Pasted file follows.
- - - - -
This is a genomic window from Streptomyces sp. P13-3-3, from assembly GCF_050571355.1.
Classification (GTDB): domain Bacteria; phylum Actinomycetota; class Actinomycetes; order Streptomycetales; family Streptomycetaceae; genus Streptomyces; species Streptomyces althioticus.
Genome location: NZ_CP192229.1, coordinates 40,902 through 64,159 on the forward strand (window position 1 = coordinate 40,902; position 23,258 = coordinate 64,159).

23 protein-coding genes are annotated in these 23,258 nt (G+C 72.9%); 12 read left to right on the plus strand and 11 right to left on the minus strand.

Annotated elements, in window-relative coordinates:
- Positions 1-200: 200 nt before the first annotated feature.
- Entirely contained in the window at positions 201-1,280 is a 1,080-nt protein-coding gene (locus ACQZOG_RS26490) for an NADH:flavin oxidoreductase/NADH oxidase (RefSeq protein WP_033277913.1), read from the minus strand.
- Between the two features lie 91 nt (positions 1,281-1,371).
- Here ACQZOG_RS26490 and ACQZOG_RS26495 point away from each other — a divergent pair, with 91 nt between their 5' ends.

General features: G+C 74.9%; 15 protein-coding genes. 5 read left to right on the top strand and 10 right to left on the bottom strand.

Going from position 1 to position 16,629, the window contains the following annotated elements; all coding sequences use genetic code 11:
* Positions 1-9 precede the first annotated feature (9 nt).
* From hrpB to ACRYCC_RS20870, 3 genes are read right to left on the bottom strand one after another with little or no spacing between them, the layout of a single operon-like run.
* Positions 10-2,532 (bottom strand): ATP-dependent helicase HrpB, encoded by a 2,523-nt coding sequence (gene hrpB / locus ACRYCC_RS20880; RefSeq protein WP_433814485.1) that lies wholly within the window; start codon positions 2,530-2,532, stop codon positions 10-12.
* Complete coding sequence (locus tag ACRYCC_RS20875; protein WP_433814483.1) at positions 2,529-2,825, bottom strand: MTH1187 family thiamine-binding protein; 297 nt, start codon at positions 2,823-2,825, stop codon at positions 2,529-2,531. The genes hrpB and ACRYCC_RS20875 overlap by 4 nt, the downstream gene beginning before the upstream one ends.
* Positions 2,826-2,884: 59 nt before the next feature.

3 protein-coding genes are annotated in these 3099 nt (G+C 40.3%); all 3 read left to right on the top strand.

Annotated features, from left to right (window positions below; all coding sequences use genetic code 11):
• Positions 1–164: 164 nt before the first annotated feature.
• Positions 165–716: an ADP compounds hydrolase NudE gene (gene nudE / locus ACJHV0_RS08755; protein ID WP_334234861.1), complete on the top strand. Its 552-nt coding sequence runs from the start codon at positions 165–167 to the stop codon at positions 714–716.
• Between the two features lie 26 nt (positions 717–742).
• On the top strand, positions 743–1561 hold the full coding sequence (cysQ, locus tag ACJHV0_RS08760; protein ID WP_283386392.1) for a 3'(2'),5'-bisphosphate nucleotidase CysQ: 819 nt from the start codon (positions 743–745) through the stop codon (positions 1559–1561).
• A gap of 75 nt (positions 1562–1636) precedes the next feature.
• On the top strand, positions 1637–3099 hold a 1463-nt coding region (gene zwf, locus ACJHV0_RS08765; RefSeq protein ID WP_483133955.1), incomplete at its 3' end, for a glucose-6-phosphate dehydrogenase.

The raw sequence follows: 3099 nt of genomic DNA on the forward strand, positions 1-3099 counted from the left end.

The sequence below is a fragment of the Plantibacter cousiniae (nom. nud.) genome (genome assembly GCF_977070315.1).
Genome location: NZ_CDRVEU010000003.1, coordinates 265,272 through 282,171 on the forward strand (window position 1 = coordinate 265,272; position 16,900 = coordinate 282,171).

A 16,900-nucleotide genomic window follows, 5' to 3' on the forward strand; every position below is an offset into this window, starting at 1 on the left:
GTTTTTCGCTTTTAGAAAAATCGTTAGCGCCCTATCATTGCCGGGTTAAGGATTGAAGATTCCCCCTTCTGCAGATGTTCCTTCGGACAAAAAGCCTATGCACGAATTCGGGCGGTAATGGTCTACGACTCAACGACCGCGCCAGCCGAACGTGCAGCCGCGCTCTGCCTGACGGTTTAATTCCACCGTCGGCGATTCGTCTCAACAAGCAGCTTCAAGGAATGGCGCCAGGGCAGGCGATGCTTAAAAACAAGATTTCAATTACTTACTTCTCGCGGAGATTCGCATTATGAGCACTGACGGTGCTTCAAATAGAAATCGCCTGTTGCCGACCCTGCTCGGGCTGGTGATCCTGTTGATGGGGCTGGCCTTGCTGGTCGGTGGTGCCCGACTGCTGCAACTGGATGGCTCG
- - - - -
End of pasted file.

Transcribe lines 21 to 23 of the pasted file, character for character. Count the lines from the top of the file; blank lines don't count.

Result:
• Between the two features lie 26 nt (positions 717–742).
• On the top strand, positions 743–1561 hold the full coding sequence (cysQ, locus tag ACJHV0_RS08760; protein ID WP_283386392.1) for a 3'(2'),5'-bisphosphate nucleotidase CysQ: 819 nt from the start codon (positions 743–745) through the stop codon (positions 1559–1561).
• A gap of 75 nt (positions 1562–1636) precedes the next feature.